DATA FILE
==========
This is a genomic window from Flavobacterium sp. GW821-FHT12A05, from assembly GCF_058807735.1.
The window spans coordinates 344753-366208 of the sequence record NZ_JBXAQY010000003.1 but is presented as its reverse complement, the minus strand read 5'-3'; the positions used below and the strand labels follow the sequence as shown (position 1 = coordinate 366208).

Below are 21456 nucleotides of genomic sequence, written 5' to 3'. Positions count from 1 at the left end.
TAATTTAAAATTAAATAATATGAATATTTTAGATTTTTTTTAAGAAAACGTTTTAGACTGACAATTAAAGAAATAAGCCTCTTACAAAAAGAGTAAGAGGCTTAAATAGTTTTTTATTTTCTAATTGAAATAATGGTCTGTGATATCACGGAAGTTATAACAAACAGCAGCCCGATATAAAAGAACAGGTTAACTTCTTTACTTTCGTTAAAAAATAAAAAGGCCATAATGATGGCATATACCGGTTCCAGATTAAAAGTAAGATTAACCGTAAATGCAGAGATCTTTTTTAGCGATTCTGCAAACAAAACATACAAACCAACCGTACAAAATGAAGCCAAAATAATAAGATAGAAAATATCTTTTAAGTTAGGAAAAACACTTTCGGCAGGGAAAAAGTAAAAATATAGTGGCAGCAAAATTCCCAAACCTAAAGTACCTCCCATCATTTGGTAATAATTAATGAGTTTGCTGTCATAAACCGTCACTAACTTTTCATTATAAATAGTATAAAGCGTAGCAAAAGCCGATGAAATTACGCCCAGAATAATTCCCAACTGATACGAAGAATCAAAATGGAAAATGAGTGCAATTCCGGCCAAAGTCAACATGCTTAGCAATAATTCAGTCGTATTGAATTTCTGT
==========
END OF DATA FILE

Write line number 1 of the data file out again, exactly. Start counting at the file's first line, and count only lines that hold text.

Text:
This is a genomic window from Flavobacterium sp. GW821-FHT12A05, from assembly GCF_058807735.1.